Some viewers of the presidential debates complain that too many incomprehensible numbers were tossed out.
But "you ain't seen nothin' yet," as the saying goes.
When top economic advisers of Vice President Al Gore and George W. Bush face off - as they have at several less prominent debates around the country - it sounds like a mathematician's meeting.
They come armed with handouts and slides of charts and tables outlining their candidate's tax cut and Social Security proposals in detail.
Their aim is to make the case, often in an academic setting, that their candidate's plans are sound and wise.
It all has a theoretical flavor to it. Especially if the White House and Congress are not under one party next year, as seems likely, no plan will sail through the legislature unscathed.
"You are going to have to compromise," admits Alan Blinder, an adviser to Mr. Gore and former Federal Reserve vice chairman. "But who is in the White House will matter."
Lawrence Lindsey, economic strategist for Mr. Bush, acknowledged the same factor at a recent Boston College breakfast debate with Professor Blinder. Mr. Lindsey, also a former Fed governor, argued that Bush would do a better job than Gore in working with the other party.
Here's a stab at sorting out the tax proposals - perhaps the starting point for negotiations:
Gore says 42.6 percent of the $1.32 trillion Bush tax cut would go to the richest 1 percent of taxpayers, those making more than $319,000 per year.
The Bush people say only 21 percent goes to the richest.
How come the difference?
Gore's percentage comes from Citizens for Tax Justice (CTJ), a liberal-leaning tax research group in Washington. Its numbers generally agree with Treasury tax-burden analyses.
CTJ includes not only the Bush income-tax-rate cuts, but also elimination of the estate tax. Another difference: CTJ analyzes the Bush plan - which phases in the tax cuts - as if fully implemented in 2010.
Bush economists extrapolated their 21 percent from a Joint Committee on Taxation analysis. It shows those making $200,000 or more paying $510 billion in federal taxes in 2005. This group, which represents the 2.4 percent richest taxpayers, would save $32.2 billion in taxes out of a total of $120 billion in tax cuts that year.
The calculation does not include estate-tax abolition. Nor is it for the year 2010 when the tax cuts are at their largest and fully in effect.
Should the calculations include the estate tax?
Democrats say yes.
Those leaving a taxable estate - less than 2 percent of all estates - already benefit from a major tax loophole. The value of their estate is advanced to the year of death. So various assets in an estate escape the capital-gains tax. It would be due Uncle Sam if the assets were sold a day before death or earlier.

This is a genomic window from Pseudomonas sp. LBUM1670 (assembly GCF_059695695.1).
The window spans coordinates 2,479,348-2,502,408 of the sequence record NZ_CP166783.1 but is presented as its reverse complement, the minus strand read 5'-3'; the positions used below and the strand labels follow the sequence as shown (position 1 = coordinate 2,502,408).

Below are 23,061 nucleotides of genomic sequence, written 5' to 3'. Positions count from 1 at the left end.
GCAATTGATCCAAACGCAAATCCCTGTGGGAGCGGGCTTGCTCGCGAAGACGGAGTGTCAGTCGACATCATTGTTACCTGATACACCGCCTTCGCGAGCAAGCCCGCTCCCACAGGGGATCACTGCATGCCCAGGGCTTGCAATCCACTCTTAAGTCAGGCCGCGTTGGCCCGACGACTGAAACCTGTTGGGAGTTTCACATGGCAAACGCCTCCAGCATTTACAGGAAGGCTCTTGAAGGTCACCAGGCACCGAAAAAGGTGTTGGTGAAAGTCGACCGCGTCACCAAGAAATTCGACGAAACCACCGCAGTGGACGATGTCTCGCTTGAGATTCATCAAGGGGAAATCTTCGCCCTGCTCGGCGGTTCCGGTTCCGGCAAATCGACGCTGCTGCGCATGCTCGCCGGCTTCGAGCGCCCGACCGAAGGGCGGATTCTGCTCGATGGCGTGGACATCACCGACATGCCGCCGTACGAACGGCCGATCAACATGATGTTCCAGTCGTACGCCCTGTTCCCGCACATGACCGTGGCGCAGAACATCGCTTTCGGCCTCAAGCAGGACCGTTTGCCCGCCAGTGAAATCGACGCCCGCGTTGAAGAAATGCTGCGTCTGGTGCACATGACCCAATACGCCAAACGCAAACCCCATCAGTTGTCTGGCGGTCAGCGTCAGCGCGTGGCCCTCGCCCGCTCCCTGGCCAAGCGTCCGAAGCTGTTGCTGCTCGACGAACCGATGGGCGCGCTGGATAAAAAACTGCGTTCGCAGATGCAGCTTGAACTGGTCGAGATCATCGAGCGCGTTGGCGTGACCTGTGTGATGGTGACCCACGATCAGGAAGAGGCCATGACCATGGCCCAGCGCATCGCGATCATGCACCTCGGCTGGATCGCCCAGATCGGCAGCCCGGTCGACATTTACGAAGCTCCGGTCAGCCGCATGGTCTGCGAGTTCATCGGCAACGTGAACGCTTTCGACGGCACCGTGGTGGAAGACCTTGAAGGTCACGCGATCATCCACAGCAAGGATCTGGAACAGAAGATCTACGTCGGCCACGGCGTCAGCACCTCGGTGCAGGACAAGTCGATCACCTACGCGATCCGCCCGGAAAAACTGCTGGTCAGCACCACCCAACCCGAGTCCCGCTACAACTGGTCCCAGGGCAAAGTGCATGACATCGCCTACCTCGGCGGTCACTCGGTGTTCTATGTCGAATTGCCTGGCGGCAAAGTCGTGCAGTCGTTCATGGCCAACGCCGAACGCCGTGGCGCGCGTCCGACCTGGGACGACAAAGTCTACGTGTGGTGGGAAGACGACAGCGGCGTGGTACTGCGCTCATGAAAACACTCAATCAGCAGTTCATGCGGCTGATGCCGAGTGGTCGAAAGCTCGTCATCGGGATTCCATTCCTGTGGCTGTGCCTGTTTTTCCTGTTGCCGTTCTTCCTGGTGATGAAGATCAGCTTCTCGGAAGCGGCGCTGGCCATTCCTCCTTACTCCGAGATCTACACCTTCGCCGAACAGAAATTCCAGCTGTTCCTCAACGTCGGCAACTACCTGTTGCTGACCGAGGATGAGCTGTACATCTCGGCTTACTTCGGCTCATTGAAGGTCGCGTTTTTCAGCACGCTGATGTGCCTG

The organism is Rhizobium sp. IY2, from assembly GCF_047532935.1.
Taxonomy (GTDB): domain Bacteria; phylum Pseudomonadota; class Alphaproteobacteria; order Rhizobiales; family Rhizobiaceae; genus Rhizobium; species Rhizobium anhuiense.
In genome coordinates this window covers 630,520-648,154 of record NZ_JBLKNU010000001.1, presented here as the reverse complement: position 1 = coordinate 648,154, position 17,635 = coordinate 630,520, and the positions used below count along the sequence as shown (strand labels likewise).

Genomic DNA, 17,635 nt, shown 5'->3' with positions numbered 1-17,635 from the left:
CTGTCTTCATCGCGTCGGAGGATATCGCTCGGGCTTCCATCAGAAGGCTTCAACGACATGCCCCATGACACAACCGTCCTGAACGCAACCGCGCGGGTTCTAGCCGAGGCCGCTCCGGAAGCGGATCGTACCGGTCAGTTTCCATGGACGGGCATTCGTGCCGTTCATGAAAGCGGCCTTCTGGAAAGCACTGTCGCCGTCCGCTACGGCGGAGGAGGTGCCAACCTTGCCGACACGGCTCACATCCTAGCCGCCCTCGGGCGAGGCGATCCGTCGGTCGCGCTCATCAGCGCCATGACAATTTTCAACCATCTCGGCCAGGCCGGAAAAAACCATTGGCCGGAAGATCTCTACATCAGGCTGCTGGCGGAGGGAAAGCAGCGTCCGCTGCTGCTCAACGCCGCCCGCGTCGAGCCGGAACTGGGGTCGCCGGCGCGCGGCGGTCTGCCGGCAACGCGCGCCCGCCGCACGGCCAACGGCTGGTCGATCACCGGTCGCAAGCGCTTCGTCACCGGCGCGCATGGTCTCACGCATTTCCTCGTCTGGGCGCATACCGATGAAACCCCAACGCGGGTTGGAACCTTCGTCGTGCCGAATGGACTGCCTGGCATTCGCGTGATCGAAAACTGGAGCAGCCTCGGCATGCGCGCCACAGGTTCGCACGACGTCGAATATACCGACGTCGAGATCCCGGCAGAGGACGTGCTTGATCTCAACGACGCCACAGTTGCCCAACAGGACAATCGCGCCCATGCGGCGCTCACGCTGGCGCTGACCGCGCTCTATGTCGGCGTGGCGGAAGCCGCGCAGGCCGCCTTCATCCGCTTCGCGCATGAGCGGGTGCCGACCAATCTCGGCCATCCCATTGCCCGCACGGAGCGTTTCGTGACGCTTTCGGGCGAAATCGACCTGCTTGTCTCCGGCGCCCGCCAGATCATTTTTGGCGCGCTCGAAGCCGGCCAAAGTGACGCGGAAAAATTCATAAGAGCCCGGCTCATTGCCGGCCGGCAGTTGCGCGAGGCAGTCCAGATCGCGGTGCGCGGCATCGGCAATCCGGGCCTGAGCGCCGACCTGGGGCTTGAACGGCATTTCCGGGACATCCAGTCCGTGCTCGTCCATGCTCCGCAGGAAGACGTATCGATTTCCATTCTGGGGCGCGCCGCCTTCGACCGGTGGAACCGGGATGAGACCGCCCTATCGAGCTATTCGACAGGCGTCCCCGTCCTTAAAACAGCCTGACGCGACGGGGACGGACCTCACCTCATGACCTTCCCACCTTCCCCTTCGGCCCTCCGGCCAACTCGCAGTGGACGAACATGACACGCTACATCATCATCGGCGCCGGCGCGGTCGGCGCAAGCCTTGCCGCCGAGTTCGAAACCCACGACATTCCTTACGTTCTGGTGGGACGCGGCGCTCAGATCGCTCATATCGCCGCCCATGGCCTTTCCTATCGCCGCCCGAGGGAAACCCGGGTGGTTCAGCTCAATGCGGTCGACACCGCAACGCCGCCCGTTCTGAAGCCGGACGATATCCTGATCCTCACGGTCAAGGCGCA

But it is the heirs who pay the estate tax. And the bulk of estate-tax revenue comes from the richest 1 percent of heirs.
Blinder says the Bush plan is "extremely skewed to upper-income taxpayers."
Noting that the estate tax rises to a maximum 55 percent rate, Lindsey calls that "insane ... demoralizing ... and bad economic policy."
And he calls the Bush tax cuts "mildly progressive" - in other words, doing a bit more for middle-income and low-income taxpayers than the well-to-do.
This claim is based on a Joint Committee analysis finding that $200,000-plus taxpayers would pay 40.9 percent of all income taxes when the Bush plan was fully phased-in, more than the 39.1 percent now. The numbers for the $100,000 to $200,000 bracket would be 23.2 percent, up from the current 22.8 percent. Lower brackets would pay less of the total tax burden.
This analysis ignores the estate tax. By talking percentages, Bush also avoids speaking of the huge amounts in dollar terms saved by individual well-to-do taxpayers compared with the savings of individual lower-income taxpayers.
"Upper-income people like the Bush plan," says Blinder. "They aren't fools."
The Joint Committee study also notes that the effective average tax rate paid in all federal taxes (including the Social Security and Medicare payroll tax and excise taxes, for instance) on all income would be 27.1 percent in 2005 for those making more than $200,000 under the Bush plan. It is less than the 28.9 percent under current law. (Note that both figures are quite less than the 39.6 percent marginal tax rate the wealthy face.)
For comparison, the effective tax rate for 2005 for those in the $40,000 to $50,000 range would become 16.2 percent, instead of 17.3 percent today.
One element of the Bush plan its advocates don't talk about is that by 2010 some 13.6 million extra taxpayers would have to pay the "alternate minimum tax" - a tax device intended to make sure higher-income people don't escape paying a fair tax share by using tax-exempt income and large deductions. These new AMT payers would be prosperous, but mostly not super-rich.
The Gore tax plan, according to Blinder, "is extremely skewed to the middle class - and not by accident." He admits, though, that it adds to the complexity of the tax code through numerous tax credits and other devices.
Is either tax plan likely to be realized in full in legislation?
Almost certainly not.
But perhaps the explanation will make the campaign debate more understandable.
(c) Copyright 2000. The Christian Science Publishing Society